Also known as sun-dried tomatoes (thought I’m not sure how many people truly use the sun as their drying method?), these delicious little wads of intense flavour are the perfect addition to pasta, pizza, green salads, quinoa dishes or simply eaten alone.
If your garden is over-flowing with tomatoes and you’ve maxed out on salsa and tomato sauce, whip up a batch or two of these! Bonus: when you make your own, you avoid all the potentially dodgy additives (e.g. sulphites and highly processed or questionable oils) that come in packaged grocery store versions… PLUS there is zero waste!!! No bags, no containers, no excess oil or random ingredients. *So* many wins when you make your own food.
Literally just two ingredients: fresh tomatoes and sea salt. Of course you can fancy them up with any herbs and spices you like, but there is absolutely no need. They are so flavourful as is.
While I often use a dehydrator, you certainly don’t need one — or any fancy equipment really. Just an oven on its lowest setting and a bit of patience. I tend to start a batch in the evening so they’re ready in the morning, or vice versa. We’ve experimented with sizes, shapes, herbs, and even tried green tomatoes — they’re okay, but definitely tougher and more sour.
Batches can be as big or small as you like. Keep in mind the significant shrinkage that comes with dehydrating (they’ll shrink to about 1/4 their original size)! You may want to double or even triple this batch, because once you taste them, they go fast!
INGREDIENTS (makes about 1 1/4 cups, or one 250 mL Mason jar full to the top)
- 5 cups chopped or sliced tomatoes (I tend to halve my cherry tomatoes and slice my larger tomatoes — though it really doesn’t matter. Just remember thicker pieces take longer to dehydrate!)
- 1.5 teaspoons sea salt
- Optional: 1 tsp of any of the following – black pepper, oregano, basil, cayenne pepper, parsley… whatever
- Chop tomatoes and mix ingredients together in a bowl. Some over-achievers suggest peeling the tomatoes and scooping out the squishy insides and seeds… To me, that seems like extra work for less nutrition — no thanks! Eat the whole tomato. Be lazy – eat healthy 😉
- If using a dehydrator, lay your tomatoes out directly on the trays (or according to whatever instructions come with your gadget) and set at 140 degrees F. If using an oven, lay the tomatoes out on a cookie sheet lined with parchment paper and set to lowest possible setting (likely 170 or 200 degrees F). If using the sun, good luck to you and watch out for hungry squirrels.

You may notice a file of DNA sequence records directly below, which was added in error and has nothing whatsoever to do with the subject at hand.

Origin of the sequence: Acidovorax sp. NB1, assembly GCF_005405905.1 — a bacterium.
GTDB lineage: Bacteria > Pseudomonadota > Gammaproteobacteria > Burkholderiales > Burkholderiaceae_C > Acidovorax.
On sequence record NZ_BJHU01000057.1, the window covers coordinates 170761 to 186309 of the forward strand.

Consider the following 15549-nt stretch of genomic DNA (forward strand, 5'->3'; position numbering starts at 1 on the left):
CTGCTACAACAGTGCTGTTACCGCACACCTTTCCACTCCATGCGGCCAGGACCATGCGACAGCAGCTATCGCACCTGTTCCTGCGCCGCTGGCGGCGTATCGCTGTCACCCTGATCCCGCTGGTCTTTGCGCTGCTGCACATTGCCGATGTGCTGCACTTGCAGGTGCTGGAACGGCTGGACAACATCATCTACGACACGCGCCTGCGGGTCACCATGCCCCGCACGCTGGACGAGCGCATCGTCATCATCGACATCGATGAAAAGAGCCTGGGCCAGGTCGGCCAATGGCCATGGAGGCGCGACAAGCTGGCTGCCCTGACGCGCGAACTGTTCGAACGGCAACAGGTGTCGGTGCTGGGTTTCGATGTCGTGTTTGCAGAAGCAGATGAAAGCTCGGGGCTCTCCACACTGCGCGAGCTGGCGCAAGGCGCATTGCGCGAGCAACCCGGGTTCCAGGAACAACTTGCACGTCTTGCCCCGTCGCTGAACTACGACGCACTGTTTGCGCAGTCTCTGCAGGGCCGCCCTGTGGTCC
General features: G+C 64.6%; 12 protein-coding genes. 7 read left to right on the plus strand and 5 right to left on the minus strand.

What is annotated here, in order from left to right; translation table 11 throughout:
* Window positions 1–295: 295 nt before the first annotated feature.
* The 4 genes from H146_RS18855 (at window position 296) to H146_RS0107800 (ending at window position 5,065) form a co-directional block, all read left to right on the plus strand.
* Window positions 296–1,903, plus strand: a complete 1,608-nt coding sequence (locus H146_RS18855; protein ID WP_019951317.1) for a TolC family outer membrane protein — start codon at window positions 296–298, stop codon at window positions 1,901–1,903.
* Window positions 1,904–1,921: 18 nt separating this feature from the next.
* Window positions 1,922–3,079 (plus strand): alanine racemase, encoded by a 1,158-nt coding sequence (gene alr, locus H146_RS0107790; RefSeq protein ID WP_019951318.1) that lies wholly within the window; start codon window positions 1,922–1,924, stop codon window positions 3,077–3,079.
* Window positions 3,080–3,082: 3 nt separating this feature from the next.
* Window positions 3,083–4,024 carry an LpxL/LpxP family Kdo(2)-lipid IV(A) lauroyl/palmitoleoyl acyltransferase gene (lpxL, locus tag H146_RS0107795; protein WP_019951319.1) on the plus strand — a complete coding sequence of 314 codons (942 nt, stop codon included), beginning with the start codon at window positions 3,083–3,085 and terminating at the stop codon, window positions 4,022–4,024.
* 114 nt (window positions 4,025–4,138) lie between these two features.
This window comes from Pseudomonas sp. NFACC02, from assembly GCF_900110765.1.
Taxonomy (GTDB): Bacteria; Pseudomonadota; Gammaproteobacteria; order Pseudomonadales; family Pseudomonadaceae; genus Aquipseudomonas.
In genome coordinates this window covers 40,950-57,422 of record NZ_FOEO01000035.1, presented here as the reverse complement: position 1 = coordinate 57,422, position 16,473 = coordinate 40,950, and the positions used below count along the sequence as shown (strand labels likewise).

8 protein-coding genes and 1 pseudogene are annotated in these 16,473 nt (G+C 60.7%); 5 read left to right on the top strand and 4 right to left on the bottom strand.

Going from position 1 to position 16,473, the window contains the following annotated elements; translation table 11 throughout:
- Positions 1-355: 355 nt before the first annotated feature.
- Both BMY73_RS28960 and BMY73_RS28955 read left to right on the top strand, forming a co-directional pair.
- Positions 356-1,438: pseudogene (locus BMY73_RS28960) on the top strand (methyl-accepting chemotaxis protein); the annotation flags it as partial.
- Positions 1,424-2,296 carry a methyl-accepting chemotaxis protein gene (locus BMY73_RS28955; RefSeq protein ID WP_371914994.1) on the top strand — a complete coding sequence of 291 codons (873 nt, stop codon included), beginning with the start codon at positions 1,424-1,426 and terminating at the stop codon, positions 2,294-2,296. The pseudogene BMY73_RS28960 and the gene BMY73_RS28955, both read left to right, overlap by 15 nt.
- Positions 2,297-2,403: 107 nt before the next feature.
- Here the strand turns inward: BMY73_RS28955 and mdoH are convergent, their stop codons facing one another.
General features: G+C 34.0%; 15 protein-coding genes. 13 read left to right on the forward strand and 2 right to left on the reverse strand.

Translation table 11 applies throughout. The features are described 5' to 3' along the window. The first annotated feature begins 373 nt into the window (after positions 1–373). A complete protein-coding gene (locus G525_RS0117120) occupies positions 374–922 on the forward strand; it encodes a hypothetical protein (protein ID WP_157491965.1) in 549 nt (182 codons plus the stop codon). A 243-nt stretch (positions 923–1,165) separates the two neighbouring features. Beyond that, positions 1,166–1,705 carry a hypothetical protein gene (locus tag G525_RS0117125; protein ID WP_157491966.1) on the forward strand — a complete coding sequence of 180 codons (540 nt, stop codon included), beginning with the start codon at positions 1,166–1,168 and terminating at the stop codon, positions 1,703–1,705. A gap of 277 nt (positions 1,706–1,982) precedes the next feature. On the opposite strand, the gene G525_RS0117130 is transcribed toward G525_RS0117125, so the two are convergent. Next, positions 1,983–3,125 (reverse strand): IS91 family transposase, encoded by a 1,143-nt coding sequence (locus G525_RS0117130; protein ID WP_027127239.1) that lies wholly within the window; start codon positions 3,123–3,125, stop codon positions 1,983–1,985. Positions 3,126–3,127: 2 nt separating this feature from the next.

- Make sure your tomatoes are spaced out so they don’t clump together (a great job for little people!)
- Allow to dehydrate for about 3 hours, then flip over (to be honest, sometimes I skip this step and it’s not a big deal)
- Continue to dehydrate for a total of between 6-9 hours (depending on your temperature setting and the size of your pieces, e.g. thicker pieces will take longer). [I realize that a 6-9 hour time span is pretty vague, but you really can’t go wrong. Unless you leave them in for 24 hours at 200F or something — even then, I’m sure they’re edible, though I’ve never tried it… yet. I *have* however let them go for about 20 hours at 115F and they were great.] The key is to check them regularly and feel free to taste-test as you go (yum!).
- As the tomatoes dry, remove them and place them in a sealed jar or container. Thinner, smaller tomatoes will be done first and thicker bits will take longer (sometimes I like to squash thicker, juicier parts down a little to move things along faster). **If you’re into consistency, you may want to try to keep all your pieces around the same size (e.g. all halved cherry tomatoes) so the whole batch is done around the same time. But if you like a little randomness (!!) and are okay with checking up on them from time to time, chop in whatever size you like!
- Use dried tomatoes right away in your favourite dish, or store in a refrigerated jar or container for up to a few weeks (if they last that long…)
Since they’re so simple to make (and our garden is over-flowing!), we’ve been making a batch every few weeks. The kids love to help with these, too — from harvesting the tomatoes to slicing and mixing, to spreading them out flat and even taste testing — each step of this recipe is ideal for little helpers!
I use these shriveled tomatoes on salads, pizza or tossed with raw zucchini noodles (or rice vermicelli) and a homemade pesto… yum! I’ve even put them straight-up in my kids’ lunches… they’re waaaaay tastier and healthier than any cracker! No need to dip them in hummus or guacamole (though you can, and we have). They’re a great little snack and an easy tasty way to get more veg into your kids.
In addition to sundried tomatoes (rather than chips or crackers), the above school lunches include homemade goji berry and hemp seed brittle, kale and grapefruit salad, omega hummus, homemade fermented sauerkraut and sourdough bread, chocolate chia pudding and a bunch of other whole foods from our garden (beans, cukes, apples) or local CSA box (ground cherries, raw cheese, eggs).